In a preferred embodiment of the present invention a portable write-capable disk drive is provided, comprising an optical disk drive and spindle platform, at least one docking bay for docking a removable storage medium, and a processor supporting firmware for enabling functions of the drive. The drive is characterized in that the drive is, in a portable fashion, used minimally to burn optical disks from data stored on the removable storage medium wherein no externally connected device is required to participate in the function of the drive.

In some preferred embodiments the processor is stored in non-volatile on-board system memory and includes CD reader and writer code. Also in some preferred embodiments the transfer of data between docked storage mediums is possible in a portable manner using battery power without requiring connection to an external device. In still other preferred embodiments burning of a CD from a source CD having data thereon is possible in a portable manner using battery power without requiring connection to an external device. In still others a display for displaying states of operation and operation results.

In still other embodiments of the invention the firmware includes code for identification and confirmation of inserted storage devices including CDs and code for detecting which of those inserted devices has data stored thereon. Still further, the power source may be a battery chargeable through a standard cigarette lighter socket of an automobile using an accessory adapter. Further yet the drive may include a USB port and a video/audio output port.

In yet further embodiments of the drive of the invention there may be code for enabling playback of music CDs having playback of audio audible through an audio jack supporting an ear bud or headset. There may also be code for indexing and sorting files loaded on one or more of the storage mediums for the purpose of selecting certain files to burn onto a CD.

In another aspect of the invention a method for writing to a CD data stored on an insertable storage medium inserted into a portable CD-RW drive, the drive including, at least one docking bay for docking the removable storage medium, and a processor supporting firmware for enabling functions of the drive is provided, comprising steps of (a) opening a CD compartment of the portable drive; (b) placing a blank CD on the drive platform; (c) closing the CD compartment; (d) identifying the data states of the CD and of the inserted medium; (e) setting up a data write operation according to the recognized data states; and (f) writing the data stored on the inserted storage medium onto the CD.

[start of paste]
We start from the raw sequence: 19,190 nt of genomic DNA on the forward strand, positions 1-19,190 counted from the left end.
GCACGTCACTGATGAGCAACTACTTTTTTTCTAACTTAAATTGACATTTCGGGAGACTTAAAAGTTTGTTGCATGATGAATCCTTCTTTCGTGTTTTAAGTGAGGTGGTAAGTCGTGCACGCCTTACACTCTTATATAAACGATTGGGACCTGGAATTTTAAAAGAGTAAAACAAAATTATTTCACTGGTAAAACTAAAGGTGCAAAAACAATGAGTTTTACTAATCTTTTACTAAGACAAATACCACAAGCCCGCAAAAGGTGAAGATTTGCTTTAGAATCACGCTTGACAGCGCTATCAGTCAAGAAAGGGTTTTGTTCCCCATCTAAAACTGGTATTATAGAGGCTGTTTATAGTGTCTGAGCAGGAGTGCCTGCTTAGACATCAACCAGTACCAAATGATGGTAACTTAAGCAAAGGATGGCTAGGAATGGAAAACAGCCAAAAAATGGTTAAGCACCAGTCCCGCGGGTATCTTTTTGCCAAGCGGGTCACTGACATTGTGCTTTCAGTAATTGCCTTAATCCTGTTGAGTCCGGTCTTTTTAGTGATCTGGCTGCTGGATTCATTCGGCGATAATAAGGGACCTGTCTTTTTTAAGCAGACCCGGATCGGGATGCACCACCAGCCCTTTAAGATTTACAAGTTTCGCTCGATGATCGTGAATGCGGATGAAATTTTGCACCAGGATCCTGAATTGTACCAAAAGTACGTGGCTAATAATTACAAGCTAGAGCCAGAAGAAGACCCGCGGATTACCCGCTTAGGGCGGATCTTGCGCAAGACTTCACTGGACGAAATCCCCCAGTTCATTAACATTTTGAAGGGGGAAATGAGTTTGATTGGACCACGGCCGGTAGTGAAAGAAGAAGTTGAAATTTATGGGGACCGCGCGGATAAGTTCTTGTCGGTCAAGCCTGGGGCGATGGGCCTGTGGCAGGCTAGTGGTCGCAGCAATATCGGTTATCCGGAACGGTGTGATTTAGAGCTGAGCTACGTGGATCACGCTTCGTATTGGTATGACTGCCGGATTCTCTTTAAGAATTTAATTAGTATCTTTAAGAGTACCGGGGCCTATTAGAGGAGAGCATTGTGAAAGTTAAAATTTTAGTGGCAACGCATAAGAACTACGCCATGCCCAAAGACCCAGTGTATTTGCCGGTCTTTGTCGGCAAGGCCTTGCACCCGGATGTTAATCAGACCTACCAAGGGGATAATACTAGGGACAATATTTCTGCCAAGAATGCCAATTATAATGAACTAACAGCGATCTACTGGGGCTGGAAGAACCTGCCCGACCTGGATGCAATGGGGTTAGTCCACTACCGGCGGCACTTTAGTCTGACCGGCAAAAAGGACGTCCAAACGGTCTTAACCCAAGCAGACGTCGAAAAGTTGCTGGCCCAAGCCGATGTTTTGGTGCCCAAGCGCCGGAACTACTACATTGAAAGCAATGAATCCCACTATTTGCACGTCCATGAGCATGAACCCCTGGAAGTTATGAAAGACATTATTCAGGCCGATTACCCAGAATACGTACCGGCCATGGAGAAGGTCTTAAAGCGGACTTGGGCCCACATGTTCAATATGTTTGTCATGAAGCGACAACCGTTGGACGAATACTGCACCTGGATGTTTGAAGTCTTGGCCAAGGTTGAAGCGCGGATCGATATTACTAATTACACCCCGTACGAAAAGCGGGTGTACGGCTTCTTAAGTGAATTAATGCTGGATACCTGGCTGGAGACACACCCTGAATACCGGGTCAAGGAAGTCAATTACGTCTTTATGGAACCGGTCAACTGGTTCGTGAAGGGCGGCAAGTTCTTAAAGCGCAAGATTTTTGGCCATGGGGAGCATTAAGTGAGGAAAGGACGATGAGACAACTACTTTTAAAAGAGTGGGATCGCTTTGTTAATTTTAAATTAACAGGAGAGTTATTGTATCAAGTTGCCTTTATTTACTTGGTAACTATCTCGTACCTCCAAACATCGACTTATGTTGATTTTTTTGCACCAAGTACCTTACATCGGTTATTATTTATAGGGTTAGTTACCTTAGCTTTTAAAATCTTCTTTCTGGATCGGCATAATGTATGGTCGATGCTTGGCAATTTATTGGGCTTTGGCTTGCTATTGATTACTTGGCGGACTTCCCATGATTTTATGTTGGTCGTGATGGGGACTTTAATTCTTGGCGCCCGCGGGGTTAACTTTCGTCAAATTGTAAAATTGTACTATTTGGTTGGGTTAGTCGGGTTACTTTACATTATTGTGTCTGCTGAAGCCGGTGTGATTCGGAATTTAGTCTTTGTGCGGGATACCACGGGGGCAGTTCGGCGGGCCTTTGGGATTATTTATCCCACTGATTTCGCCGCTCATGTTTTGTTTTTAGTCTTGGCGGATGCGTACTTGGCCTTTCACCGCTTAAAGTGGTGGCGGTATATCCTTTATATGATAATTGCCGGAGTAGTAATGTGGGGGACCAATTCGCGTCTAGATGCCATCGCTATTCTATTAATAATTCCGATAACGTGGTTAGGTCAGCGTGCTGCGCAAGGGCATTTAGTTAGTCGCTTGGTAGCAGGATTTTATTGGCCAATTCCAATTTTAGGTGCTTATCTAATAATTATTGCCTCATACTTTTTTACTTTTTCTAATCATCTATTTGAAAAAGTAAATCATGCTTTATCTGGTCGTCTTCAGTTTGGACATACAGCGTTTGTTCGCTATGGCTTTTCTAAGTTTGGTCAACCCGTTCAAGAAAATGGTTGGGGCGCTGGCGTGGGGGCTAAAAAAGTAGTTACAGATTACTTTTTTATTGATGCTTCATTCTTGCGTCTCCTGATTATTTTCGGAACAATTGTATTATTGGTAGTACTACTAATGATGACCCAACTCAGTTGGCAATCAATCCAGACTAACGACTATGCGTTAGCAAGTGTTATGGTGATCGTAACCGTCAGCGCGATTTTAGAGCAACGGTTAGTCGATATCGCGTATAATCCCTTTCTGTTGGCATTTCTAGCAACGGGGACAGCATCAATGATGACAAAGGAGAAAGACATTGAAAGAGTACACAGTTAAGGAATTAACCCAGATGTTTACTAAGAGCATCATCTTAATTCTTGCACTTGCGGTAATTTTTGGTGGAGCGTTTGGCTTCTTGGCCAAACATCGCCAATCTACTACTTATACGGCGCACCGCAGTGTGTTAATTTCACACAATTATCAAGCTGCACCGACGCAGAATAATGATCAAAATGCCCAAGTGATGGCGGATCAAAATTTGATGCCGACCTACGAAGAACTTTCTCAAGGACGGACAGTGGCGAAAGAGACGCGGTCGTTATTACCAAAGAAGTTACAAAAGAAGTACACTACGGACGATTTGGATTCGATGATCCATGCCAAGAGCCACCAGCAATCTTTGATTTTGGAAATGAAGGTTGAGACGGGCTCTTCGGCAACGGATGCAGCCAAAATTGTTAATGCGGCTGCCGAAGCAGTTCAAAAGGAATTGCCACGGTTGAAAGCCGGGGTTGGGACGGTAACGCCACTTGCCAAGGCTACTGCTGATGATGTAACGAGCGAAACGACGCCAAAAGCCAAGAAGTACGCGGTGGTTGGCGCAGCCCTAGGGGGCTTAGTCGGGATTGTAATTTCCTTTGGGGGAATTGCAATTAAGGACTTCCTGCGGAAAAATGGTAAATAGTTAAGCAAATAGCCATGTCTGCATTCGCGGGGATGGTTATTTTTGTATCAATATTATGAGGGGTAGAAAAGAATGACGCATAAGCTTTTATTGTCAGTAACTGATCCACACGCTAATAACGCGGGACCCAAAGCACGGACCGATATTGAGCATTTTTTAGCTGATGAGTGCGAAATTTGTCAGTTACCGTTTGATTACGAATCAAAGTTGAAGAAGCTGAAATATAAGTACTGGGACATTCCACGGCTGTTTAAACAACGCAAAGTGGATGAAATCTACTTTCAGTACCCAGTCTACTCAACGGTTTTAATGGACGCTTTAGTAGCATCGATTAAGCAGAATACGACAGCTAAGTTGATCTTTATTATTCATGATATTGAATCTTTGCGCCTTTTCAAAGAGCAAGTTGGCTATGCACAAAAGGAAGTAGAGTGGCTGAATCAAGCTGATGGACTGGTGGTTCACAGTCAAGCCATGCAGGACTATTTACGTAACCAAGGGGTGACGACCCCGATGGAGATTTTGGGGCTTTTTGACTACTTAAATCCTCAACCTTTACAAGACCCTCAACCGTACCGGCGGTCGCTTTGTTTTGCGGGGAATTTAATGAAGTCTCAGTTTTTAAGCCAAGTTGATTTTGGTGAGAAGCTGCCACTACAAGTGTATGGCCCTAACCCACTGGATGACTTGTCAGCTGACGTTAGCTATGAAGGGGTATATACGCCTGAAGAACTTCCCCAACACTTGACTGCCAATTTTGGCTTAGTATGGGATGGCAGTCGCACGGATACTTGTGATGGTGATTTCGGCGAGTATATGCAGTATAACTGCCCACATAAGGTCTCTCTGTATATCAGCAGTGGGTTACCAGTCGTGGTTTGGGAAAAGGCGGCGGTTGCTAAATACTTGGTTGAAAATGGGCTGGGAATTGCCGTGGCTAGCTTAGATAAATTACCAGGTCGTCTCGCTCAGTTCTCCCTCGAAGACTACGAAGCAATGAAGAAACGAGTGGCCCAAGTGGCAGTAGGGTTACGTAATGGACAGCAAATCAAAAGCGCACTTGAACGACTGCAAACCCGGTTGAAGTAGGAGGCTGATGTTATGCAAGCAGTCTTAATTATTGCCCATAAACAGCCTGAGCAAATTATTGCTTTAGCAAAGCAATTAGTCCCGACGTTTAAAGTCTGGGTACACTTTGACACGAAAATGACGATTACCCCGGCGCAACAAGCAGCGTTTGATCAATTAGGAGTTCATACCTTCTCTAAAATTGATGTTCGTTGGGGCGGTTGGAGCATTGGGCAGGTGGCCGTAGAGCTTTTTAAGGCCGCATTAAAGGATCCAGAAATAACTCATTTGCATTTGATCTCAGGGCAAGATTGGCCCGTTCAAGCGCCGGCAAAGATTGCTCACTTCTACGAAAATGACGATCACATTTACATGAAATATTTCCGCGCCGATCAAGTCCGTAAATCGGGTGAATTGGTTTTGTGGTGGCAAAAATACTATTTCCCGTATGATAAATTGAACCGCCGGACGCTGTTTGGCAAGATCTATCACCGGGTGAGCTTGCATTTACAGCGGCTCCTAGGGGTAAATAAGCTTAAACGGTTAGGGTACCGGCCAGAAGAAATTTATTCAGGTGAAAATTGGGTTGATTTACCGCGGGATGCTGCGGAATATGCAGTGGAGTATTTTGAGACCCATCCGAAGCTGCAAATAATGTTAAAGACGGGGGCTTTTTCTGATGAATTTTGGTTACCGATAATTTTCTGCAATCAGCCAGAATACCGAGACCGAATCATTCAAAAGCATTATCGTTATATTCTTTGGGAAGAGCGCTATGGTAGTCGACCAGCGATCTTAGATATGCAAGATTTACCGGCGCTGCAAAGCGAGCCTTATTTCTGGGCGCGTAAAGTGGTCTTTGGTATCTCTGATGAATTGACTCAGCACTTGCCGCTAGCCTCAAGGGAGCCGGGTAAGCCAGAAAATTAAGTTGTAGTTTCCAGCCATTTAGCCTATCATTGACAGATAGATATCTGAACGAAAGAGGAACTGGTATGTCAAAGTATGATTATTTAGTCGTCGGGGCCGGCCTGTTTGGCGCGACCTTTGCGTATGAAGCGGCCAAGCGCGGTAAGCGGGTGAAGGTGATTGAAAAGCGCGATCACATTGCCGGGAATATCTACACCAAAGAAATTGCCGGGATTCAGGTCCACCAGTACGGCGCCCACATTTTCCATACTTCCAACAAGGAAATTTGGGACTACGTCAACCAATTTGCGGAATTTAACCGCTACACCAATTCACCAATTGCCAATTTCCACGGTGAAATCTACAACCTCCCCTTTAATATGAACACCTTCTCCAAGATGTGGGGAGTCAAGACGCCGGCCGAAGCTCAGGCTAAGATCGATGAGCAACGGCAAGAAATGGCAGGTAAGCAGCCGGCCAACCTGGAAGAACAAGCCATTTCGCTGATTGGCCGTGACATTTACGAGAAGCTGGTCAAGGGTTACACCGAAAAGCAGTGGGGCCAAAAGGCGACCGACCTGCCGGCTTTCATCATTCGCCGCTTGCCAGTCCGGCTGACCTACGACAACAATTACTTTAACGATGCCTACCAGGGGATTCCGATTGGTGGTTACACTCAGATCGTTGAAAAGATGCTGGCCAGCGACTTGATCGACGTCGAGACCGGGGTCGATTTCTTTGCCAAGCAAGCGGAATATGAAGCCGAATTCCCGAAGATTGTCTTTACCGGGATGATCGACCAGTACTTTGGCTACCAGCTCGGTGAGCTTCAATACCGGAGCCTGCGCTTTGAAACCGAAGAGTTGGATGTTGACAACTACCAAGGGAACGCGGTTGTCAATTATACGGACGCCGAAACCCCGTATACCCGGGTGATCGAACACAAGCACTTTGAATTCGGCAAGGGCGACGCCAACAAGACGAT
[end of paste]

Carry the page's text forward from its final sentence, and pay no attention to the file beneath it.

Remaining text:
In preferred embodiments of the method, in step (a), the CD compartment is accessible by opening a cover portion of the portable drive. Also in preferred embodiments, in step (a), the CD compartment is a motorized drawer. In still other embodiments, in step (b), the blank CD is one of a CD-R or CD-RW. In yet other embodiments of the method, in step (c), closing of the CD compartment activates firmware to initiate the remaining steps (d), (e), and (f) in stated order. In still other embodiments, step (c), the compartment is a motorized drawer. And in still others, step (d), the possible data states are has data and has no data.

In still other embodiments of the met5hod, in step (d), identifying the data states is performed automatically by firmware loaded on the processor, and in others, in step (d), the inserted medium is an electrically-rewritable flash memory medium. Further, in step (d), the inserted medium may be a Memory Stick™.

In still other embodiments, in step (d), the inserted medium is one of a secure smart card, Compact Flash™, Smart Media™, Secure Digital™, MMC™, or XD™ device. The data may be written using red laser technology, or in other cases blue laser technology.